El Anatsui

In his practice, El Anatsui focuses his energy on the gathering of ideas, concerned more with the process and concept rather than composition or completeness. He formulates ides that create significance and transform the most ordinary, everyday objects into compelling symbols of humanity. Acknowledging the fact that these commonplace objects have a history of their own, he weaves many constructs together. These have a broader connection to both the historic and the present-day cultural and economic market place.

The juxtaposition of his work invokes contrasting viewpoints of the post-colonial framework and context used in his work. The human consequence and legacy of the colonisation of Africa and the subsequent slave trade that followed or a nostalgic reflection of the failures of post-colonial development in Africa. A sharp contrast is also seen in the hand-made quality of his pieces. The survival of hand-made processes is difficult, against the mass produced of the consumer age and the globalized world.

Anatsui persistently experiments with each material. With painstaking attention to detail, he analyses the creative possibilities for communicating his theoretical ideas. The culmination of these ideas, he resolves his experiments into final pieces where the discarded materials are completely transformed into ethereal yet imposing works of art. In his book Re-envisioning the Contemporary Art Canon: Perspectives in a Global World, Iskin reflects: “His interest in process and medium continues to shift but is consistently framed in a recognizable modernist language – as a quest toward greater enlightenment, better form and effacy.” (Iskin, 2016)

A bag of discarded bottle-tops that Anatsui decided to flatten and stitch together with copper wire. He consequently devised beautiful metal structures that possess the fluidity of fabric. The creation of these pieces lead to his global recognition that subsequently positioned him at the forefront of today’s Contemporary Art Scene.

Iskin also considers the symbolic relationship between discarded bottle-tops and the history of Africa. A commonplace object that bears relevance not only to the African history but also to the global diasporic community. Historically, Europeans would import alcohol from the West Indies to trade for slaves. This alcohol is now made locally in Nigeria and the bottles recycled, however the bottle tops are currently discarded.

For instance, the artist’s interests in nomadism, displacement and migration – central preoccupations of contemporary life – are long standing and varied. He even has taken to describing his very large and complicated bottle-cap works as a “nomadic aesthetic” because they can be folded and cinched for packing and transport all over the world and because their very material existence speaks of long-established trade routes. (Iskin, 2016)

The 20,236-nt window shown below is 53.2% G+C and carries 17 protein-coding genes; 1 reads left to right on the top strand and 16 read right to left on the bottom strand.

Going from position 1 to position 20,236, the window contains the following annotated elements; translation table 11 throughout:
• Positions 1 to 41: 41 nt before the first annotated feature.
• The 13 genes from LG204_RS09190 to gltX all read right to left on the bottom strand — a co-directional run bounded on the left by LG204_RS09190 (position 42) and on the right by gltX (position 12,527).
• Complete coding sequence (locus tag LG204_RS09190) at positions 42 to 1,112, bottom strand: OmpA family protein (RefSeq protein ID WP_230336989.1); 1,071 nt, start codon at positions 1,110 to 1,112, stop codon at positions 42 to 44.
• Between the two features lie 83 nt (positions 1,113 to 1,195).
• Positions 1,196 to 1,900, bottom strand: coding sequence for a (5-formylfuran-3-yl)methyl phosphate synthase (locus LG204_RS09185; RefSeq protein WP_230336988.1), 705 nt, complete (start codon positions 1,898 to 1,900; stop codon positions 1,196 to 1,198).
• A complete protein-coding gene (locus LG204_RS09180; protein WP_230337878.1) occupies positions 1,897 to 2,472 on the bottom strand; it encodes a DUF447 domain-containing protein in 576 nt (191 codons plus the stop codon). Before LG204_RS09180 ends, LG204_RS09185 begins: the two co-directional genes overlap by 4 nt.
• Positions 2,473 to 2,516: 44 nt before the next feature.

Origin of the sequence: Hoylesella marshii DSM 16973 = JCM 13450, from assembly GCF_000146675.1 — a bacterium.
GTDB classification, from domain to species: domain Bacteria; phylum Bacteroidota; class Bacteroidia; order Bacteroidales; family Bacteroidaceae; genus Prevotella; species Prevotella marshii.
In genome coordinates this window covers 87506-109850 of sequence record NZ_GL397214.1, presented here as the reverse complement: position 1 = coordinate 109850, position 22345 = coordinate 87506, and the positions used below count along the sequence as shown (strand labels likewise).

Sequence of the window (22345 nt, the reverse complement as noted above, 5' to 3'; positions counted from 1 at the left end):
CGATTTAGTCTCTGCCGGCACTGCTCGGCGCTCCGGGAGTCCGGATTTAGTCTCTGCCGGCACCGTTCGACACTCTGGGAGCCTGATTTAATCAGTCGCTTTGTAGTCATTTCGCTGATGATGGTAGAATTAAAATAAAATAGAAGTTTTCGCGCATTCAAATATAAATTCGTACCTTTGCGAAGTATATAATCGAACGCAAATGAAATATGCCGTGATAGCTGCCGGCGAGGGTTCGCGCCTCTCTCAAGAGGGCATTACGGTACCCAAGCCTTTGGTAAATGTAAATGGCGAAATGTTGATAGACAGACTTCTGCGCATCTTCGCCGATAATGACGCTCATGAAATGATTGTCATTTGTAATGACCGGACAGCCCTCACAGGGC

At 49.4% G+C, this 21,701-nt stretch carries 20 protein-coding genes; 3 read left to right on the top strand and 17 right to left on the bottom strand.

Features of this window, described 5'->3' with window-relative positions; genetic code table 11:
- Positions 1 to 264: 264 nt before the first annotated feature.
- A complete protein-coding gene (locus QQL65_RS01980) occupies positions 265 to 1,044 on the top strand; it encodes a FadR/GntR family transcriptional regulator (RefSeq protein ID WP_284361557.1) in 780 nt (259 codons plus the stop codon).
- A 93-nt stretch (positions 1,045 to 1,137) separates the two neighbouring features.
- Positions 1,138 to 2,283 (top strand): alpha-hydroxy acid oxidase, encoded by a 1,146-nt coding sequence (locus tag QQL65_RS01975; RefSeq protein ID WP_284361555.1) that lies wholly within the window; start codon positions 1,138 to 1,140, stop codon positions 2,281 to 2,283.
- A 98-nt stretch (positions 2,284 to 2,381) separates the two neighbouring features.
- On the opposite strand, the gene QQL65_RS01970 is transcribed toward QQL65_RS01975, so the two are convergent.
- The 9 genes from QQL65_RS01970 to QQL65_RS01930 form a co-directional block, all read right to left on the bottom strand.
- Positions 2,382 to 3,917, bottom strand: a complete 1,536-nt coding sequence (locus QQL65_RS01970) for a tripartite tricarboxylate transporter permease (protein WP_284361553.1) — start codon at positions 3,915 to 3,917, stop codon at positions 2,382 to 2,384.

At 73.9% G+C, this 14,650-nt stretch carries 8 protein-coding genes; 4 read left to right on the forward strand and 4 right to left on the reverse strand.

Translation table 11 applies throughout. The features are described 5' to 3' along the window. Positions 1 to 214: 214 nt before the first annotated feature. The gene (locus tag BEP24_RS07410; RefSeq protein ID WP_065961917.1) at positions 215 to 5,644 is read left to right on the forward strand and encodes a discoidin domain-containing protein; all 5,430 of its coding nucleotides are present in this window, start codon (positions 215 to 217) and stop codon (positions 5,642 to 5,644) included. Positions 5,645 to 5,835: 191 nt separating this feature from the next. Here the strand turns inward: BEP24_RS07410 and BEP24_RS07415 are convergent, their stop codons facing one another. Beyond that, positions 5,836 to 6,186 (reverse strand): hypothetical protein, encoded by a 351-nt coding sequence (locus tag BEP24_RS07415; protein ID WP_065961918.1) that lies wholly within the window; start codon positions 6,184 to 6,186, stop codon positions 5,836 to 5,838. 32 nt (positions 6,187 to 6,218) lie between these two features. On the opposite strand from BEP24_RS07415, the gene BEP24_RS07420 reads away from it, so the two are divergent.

An association with the bottle tops can also be made to the traditional Kente cloth from Anatsui’s homeland, Ghana. Kente cloth is a vibrant fabric made from silk and cotton strips that are interwoven together. When stitched together the bottle-tops became fluid with the colours echoing the colours of the traditional Kente cloth. It is expected that metal would be stiff, cold and rigid, but these pieces when stitched become soft and pliable like fabric or cloth.

His attention to detail and focus on the repurposing of found materials to formulate his ideas is clearly demonstrated in the piece Tsia Tsia (2013). This piece is made from his signature chain-mail of aluminium bottle-tops, printing plates and discarded roofing sheets. Squares of vibrant colour are woven together with copper wire lending a sense of vibrancy and illumination, akin to a curtain of light. The piece also possesses spontaneity that cannot be replicated, suggesting a freedom from restraint and convention.

In transforming ordinary objects, that would normally be thrown away, Anatsui sees this practice as repurposing and transformation rather than recycling. His work conveys considerable social relevance to the “single use” consumerism we experience in today’s world. Herman speaks of Anatsui’s resourcefulness and the many associations with his work through his bottle-tops.

Using it to make art, he in turn makes a statement. The layers of his work are many: it is repurposed beauty; it’s a comment on world issues such as industrial waste; it’s a communal endeavour made by teams of people; it’s endlessly flexible, never hanging the exact same way twice; it’s inexpensive, created from literal trash; it’s large and powerful and yet portable enough to fold down and fit into a suitcase. (Herman, 2016)

Anatsui’s work has a subconscious element that alludes to his Ghanaian cultural heritage. He establishes layers of social, cultural and philosophical principles that are instantly recognisable to those of Ghanaian birth right. The Kente and Adinkra Cloth patterns are reflected in the metallic cloth structures he creates, drawing parallels with local textiles. This serves as a reflection of his inherent relationship with the Ewe traditions and their historical influence on his work.

Silk and cotton, coveted for the vibrant colours unachievable from local dyes, were often also exchanged for slaves. The local Ewe and Asante weavers unravelled the silk and cotton and transformed them into the traditional Kente and Adinkra cloths. The metallic cloths of Anatsui pay homage to this humanitarian history and collective memory.

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